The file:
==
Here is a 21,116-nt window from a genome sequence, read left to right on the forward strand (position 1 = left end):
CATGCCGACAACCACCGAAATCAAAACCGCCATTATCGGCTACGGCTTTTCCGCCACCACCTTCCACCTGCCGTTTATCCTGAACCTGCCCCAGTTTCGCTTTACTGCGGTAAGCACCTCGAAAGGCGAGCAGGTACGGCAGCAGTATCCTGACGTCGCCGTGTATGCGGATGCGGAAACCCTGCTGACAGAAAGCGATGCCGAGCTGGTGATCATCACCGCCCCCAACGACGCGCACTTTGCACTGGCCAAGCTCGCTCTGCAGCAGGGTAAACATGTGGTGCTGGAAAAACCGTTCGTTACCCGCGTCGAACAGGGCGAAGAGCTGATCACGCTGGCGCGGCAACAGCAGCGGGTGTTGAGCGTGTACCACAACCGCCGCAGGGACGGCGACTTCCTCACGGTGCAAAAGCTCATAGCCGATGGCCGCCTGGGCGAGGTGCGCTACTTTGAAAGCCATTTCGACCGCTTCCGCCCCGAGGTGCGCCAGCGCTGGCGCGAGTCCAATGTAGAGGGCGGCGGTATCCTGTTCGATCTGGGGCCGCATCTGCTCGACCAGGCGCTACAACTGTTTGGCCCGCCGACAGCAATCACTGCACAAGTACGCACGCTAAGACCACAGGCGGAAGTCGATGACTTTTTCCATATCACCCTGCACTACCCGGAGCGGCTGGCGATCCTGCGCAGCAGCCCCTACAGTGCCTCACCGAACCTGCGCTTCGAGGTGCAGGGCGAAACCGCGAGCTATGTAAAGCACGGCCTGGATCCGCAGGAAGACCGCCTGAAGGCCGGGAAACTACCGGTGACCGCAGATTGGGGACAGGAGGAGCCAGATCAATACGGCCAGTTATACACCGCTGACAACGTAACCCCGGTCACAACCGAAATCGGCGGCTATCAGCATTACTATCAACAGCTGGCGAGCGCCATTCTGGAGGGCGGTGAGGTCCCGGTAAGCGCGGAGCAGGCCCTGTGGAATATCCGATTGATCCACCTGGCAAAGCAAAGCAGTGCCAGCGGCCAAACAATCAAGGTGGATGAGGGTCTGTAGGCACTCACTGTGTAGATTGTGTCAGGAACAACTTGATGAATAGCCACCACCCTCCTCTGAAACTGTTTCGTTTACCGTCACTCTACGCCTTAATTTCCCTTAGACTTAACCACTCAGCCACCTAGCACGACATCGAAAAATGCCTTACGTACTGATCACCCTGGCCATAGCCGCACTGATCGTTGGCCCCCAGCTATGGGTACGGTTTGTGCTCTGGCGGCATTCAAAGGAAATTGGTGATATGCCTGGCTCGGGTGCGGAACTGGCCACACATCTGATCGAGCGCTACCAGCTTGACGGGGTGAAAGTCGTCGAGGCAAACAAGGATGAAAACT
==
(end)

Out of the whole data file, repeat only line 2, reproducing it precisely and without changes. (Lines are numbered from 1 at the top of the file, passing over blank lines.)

CATGCCGACAACCACCGAAATCAAAACCGCCATTATCGGCTACGGCTTTTCCGCCACCACCTTCCACCTGCCGTTTATCCTGAACCTGCCCCAGTTTCGCTTTACTGCGGTAAGCACCTCGAAAGGCGAGCAGGTACGGCAGCAGTATCCTGACGTCGCCGTGTATGCGGATGCGGAAACCCTGCTGACAGAAAGCGATGCCGAGCTGGTGATCATCACCGCCCCCAACGACGCGCACTTTGCACTGGCCAAGCTCGCTCTGCAGCAGGGTAAACATGTGGTGCTGGAAAAACCGTTCGTTACCCGCGTCGAACAGGGCGAAGAGCTGATCACGCTGGCGCGGCAACAGCAGCGGGTGTTGAGCGTGTACCACAACCGCCGCAGGGACGGCGACTTCCTCACGGTGCAAAAGCTCATAGCCGATGGCCGCCTGGGCGAGGTGCGCTACTTTGAAAGCCATTTCGACCGCTTCCGCCCCGAGGTGCGCCAGCGCTGGCGCGAGTCCAATGTAGAGGGCGGCGGTATCCTGTTCGATCTGGGGCCGCATCTGCTCGACCAGGCGCTACAACTGTTTGGCCCGCCGACAGCAATCACTGCACAAGTACGCACGCTAAGACCACAGGCGGAAGTCGATGACTTTTTCCATATCACCCTGCACTACCCGGAGCGGCTGGCGATCCTGCGCAGCAGCCCCTACAGTGCCTCACCGAACCTGCGCTTCGAGGTGCAGGGCGAAACCGCGAGCTATGTAAAGCACGGCCTGGATCCGCAGGAAGACCGCCTGAAGGCCGGGAAACTACCGGTGACCGCAGATTGGGGACAGGAGGAGCCAGATCAATACGGCCAGTTATACACCGCTGACAACGTAACCCCGGTCACAACCGAAATCGGCGGCTATCAGCATTACTATCAACAGCTGGCGAGCGCCATTCTGGAGGGCGGTGAGGTCCCGGTAAGCGCGGAGCAGGCCCTGTGGAATATCCGATTGATCCACCTGGCAAAGCAAAGCAGTGCCAGCGGCCAAACAATCAAGGTGGATGAGGGTCTGTAGGCACTCACTGTGTAGATTGTGTCAGGAACAACTTGATGAATAGCCACCACCCTCCTCTGAAACTGTTTCGTTTACCGTCACTCTACGCCTTAATTTCCCTTAGACTTAACCACTCAGCCACCTAGCACGACATCGAAAAATGCCTTACGTACTGATCACCCTGGCCATAGCCGCACTGATCGTTGGCCCCCAGCTATGGGTACGGTTTGTGCTCTGGCGGCATTCAAAGGAAATTGGTGATATGCCTGGCTCGGGTGCGGAACTGGCCACACATCTGATCGAGCGCTACCAGCTTGACGGGGTGAAAGTCGTCGAGGCAAACAAGGATGAAAACT